Consequently, the mark, as placed on the side of the shoe, cannot immediately be apprehended as constituting an indication of the commercial origin of the goods concerned.

K-Swiss’s argued that this runs contrary to the “customs of the market in question”, where placing the manufacturer’s mark on the side of the shoes is a common practice, which has ‘educated’ consumers to paying aparticular attention to the shapes placed there and to  naturally consider them to be trade marks. The Court, however, found the relevant info submitted as not making it possible to come to such conclusion [so this Kat understands that someone else may in the future be luckier in this regard] and added that “the distinctive value of those signs may be explained less by their positioning on the product than by the intensive use which has in fact been made of them on the market”.
Addressing K-Swiss's arguments regarding its relevant case law, the Court held that in the judgment of 13 April 2011 in Deichmann v OHIM (Representation of a chevron with dotted lines), T202/09,[only for French or German speaking readers I'm afraid] it “at most merely made reference to the existence of a ‘practice of placing a sign on the exterior of the shoes as an indication of their commercial origin which essentially concerns sports shoes and casual shoes’”. The same thought apply mutatis mutandis to paragraphs 49 to 51 and 77 of the judgment of 6 November 2014 in Vans v OHIM (Representation of a wavy line), T53/13, also invoked by K-Swiss.

Irrespective of the above, the Court held that K-Swiss had not adduced sufficient evidence to establish that, in view of the banal nature of the sign at issue, the average consumer would consider that sign to be an indication of the origin of the goods at issue and not a mere decorative element and that to accept that every geometric shape, even the most simple, has distinctive character because it features on the side of a sports shoe would make it possible for some manufacturers to appropriate simple, and above all decorative, shapes, which must remain accessible to everyone, with the exception of those situations in which the distinctive character of the sign has been acquired by use [the consumer welfare "touch", which looks a bit uncalled for in this situation].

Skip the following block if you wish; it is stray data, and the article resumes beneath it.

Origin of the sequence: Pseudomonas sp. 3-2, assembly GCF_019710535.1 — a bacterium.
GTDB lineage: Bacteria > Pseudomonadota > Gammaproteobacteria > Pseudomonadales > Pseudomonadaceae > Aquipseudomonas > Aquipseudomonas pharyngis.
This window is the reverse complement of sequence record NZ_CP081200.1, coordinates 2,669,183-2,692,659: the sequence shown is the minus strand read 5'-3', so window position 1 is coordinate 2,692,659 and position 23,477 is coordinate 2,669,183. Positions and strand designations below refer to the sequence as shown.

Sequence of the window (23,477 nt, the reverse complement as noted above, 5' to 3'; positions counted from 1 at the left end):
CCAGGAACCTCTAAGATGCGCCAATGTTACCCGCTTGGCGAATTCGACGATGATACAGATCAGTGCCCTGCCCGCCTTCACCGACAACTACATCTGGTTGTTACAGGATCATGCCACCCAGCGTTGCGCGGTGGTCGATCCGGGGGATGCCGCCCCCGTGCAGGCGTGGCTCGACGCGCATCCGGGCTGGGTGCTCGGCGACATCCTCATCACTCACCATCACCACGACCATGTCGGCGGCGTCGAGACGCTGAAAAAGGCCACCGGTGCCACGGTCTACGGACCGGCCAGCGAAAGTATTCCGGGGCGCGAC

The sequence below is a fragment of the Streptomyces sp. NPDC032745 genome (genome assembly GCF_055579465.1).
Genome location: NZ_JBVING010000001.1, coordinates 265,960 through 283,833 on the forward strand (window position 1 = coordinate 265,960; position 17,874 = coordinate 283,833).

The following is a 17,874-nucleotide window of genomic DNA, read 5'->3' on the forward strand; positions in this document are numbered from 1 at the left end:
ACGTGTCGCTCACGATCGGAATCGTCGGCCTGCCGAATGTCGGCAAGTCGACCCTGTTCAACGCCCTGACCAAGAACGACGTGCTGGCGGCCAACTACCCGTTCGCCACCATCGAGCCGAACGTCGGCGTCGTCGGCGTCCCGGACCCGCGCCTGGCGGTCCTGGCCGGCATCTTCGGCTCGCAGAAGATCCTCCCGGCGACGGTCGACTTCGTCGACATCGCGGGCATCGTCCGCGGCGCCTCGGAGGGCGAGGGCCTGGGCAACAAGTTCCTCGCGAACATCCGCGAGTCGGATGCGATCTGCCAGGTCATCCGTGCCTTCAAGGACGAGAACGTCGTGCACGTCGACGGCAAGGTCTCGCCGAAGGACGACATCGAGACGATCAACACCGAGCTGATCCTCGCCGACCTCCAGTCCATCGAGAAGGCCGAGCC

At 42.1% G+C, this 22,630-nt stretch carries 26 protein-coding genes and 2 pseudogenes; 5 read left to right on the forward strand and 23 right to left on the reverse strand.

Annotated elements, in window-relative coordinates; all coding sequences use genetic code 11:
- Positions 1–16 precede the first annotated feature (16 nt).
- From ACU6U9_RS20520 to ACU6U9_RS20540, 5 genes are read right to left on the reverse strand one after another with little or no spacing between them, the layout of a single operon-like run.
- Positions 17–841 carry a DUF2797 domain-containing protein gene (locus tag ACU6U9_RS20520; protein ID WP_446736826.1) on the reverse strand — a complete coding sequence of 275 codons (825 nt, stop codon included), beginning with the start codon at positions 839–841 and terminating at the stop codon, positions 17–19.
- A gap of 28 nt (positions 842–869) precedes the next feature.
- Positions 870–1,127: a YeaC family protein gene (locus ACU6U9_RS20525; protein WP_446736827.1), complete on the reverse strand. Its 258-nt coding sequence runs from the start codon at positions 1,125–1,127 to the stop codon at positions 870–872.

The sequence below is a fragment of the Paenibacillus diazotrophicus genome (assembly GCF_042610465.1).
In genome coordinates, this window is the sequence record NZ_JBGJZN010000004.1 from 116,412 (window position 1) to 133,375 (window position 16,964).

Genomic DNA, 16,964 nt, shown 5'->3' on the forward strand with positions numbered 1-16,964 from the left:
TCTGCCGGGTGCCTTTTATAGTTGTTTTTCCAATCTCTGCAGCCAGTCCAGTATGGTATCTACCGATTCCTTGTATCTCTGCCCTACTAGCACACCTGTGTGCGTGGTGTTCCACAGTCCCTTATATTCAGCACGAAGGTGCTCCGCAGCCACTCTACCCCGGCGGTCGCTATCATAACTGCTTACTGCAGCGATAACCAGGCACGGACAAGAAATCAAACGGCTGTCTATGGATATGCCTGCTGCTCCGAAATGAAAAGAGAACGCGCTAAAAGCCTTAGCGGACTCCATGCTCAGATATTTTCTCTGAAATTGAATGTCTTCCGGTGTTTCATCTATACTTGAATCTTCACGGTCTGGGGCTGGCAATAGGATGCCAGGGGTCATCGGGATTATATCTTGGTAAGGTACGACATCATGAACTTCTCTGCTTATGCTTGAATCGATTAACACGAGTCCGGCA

As far as the issue of whether OHIM has in this case [too] disregarded, without good reason, its own decision-making practice, the Court reiterated that “the way in which the principles of equal treatment and sound administration are applied must be consistent with respect for legality. Consequently, a person who files an application for registration of a sign as a trade mark cannot rely, to his advantage and in order to secure an identical decision, on a possibly unlawful act committed to the benefit of someone else.”

K-Swiss’s second plea in law was that the the Board of Appeal ought to have supplemented the evidence at its disposal, as under Article 76(1) of Regulation No 207/2009, OHIM must examine of its own motion the relevant facts that could lead it to apply an absolute ground for refusal set out in Article 7(1) of that regulation. The Court rejected this plea as well stating that the fact remains that if an applicant claims that a trade mark applied for is distinctive, despite OHIM’s analysis, it is for that applicant to provide specific and substantiated information to show that the trade mark applied for has an intrinsic distinctive character.